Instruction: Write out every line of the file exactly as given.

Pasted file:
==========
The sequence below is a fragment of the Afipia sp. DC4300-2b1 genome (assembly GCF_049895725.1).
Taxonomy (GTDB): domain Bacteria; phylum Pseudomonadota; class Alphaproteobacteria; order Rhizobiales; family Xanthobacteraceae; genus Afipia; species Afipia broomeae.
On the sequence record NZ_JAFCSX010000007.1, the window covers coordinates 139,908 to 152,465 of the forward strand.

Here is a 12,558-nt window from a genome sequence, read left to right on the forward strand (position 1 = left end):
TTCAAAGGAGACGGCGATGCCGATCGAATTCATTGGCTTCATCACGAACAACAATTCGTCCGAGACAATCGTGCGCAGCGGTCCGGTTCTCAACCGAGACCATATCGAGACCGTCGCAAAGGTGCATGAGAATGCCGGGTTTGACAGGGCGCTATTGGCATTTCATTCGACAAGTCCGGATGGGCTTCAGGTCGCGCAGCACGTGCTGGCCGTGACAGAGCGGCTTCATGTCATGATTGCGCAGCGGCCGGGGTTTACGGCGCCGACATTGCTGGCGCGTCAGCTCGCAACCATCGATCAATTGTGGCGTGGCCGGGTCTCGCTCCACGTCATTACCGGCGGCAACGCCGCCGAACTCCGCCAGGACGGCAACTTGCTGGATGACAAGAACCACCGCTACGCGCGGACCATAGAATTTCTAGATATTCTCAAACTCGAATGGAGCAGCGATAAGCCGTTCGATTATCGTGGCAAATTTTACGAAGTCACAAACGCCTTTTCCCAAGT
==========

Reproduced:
The sequence below is a fragment of the Afipia sp. DC4300-2b1 genome (assembly GCF_049895725.1).
Taxonomy (GTDB): domain Bacteria; phylum Pseudomonadota; class Alphaproteobacteria; order Rhizobiales; family Xanthobacteraceae; genus Afipia; species Afipia broomeae.
On the sequence record NZ_JAFCSX010000007.1, the window covers coordinates 139,908 to 152,465 of the forward strand.

Here is a 12,558-nt window from a genome sequence, read left to right on the forward strand (position 1 = left end):
TTCAAAGGAGACGGCGATGCCGATCGAATTCATTGGCTTCATCACGAACAACAATTCGTCCGAGACAATCGTGCGCAGCGGTCCGGTTCTCAACCGAGACCATATCGAGACCGTCGCAAAGGTGCATGAGAATGCCGGGTTTGACAGGGCGCTATTGGCATTTCATTCGACAAGTCCGGATGGGCTTCAGGTCGCGCAGCACGTGCTGGCCGTGACAGAGCGGCTTCATGTCATGATTGCGCAGCGGCCGGGGTTTACGGCGCCGACATTGCTGGCGCGTCAGCTCGCAACCATCGATCAATTGTGGCGTGGCCGGGTCTCGCTCCACGTCATTACCGGCGGCAACGCCGCCGAACTCCGCCAGGACGGCAACTTGCTGGATGACAAGAACCACCGCTACGCGCGGACCATAGAATTTCTAGATATTCTCAAACTCGAATGGAGCAGCGATAAGCCGTTCGATTATCGTGGCAAATTTTACGAAGTCACAAACGCCTTTTCCCAAGT